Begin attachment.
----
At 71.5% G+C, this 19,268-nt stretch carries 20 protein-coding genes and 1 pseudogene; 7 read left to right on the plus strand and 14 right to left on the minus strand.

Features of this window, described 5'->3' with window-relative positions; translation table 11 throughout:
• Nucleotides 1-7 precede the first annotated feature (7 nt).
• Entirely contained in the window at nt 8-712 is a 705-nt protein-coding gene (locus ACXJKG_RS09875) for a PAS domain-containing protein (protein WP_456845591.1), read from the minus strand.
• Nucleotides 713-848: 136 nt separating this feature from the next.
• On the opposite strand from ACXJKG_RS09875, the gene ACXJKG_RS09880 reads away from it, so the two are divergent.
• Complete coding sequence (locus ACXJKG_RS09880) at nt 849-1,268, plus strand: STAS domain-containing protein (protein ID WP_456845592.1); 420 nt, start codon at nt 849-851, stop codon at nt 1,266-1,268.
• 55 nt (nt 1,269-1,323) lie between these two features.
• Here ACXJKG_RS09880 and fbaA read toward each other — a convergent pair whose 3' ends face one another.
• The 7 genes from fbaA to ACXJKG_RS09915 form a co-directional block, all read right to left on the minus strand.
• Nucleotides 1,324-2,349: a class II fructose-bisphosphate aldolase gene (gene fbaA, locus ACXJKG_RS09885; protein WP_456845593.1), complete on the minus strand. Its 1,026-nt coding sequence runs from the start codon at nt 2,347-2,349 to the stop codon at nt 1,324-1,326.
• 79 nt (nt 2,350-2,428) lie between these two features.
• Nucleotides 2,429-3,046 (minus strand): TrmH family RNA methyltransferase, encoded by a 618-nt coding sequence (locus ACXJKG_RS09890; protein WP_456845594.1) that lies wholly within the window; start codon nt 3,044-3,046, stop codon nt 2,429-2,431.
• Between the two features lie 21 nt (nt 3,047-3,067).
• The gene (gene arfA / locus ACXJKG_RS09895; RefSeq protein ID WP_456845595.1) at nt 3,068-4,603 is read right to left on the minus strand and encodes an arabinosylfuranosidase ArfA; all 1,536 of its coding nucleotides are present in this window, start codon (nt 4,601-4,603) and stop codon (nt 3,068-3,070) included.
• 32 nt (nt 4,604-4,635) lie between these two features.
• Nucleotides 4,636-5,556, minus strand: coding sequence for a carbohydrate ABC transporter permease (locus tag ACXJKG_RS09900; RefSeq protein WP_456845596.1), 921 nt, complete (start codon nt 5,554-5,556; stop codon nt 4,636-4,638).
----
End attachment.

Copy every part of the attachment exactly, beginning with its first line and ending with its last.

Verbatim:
At 71.5% G+C, this 19,268-nt stretch carries 20 protein-coding genes and 1 pseudogene; 7 read left to right on the plus strand and 14 right to left on the minus strand.

Features of this window, described 5'->3' with window-relative positions; translation table 11 throughout:
• Nucleotides 1-7 precede the first annotated feature (7 nt).
• Entirely contained in the window at nt 8-712 is a 705-nt protein-coding gene (locus ACXJKG_RS09875) for a PAS domain-containing protein (protein WP_456845591.1), read from the minus strand.
• Nucleotides 713-848: 136 nt separating this feature from the next.
• On the opposite strand from ACXJKG_RS09875, the gene ACXJKG_RS09880 reads away from it, so the two are divergent.
• Complete coding sequence (locus ACXJKG_RS09880) at nt 849-1,268, plus strand: STAS domain-containing protein (protein ID WP_456845592.1); 420 nt, start codon at nt 849-851, stop codon at nt 1,266-1,268.
• 55 nt (nt 1,269-1,323) lie between these two features.
• Here ACXJKG_RS09880 and fbaA read toward each other — a convergent pair whose 3' ends face one another.
• The 7 genes from fbaA to ACXJKG_RS09915 form a co-directional block, all read right to left on the minus strand.
• Nucleotides 1,324-2,349: a class II fructose-bisphosphate aldolase gene (gene fbaA, locus ACXJKG_RS09885; protein WP_456845593.1), complete on the minus strand. Its 1,026-nt coding sequence runs from the start codon at nt 2,347-2,349 to the stop codon at nt 1,324-1,326.
• 79 nt (nt 2,350-2,428) lie between these two features.
• Nucleotides 2,429-3,046 (minus strand): TrmH family RNA methyltransferase, encoded by a 618-nt coding sequence (locus ACXJKG_RS09890; protein WP_456845594.1) that lies wholly within the window; start codon nt 3,044-3,046, stop codon nt 2,429-2,431.
• Between the two features lie 21 nt (nt 3,047-3,067).
• The gene (gene arfA / locus ACXJKG_RS09895; RefSeq protein ID WP_456845595.1) at nt 3,068-4,603 is read right to left on the minus strand and encodes an arabinosylfuranosidase ArfA; all 1,536 of its coding nucleotides are present in this window, start codon (nt 4,601-4,603) and stop codon (nt 3,068-3,070) included.
• 32 nt (nt 4,604-4,635) lie between these two features.
• Nucleotides 4,636-5,556, minus strand: coding sequence for a carbohydrate ABC transporter permease (locus tag ACXJKG_RS09900; RefSeq protein WP_456845596.1), 921 nt, complete (start codon nt 5,554-5,556; stop codon nt 4,636-4,638).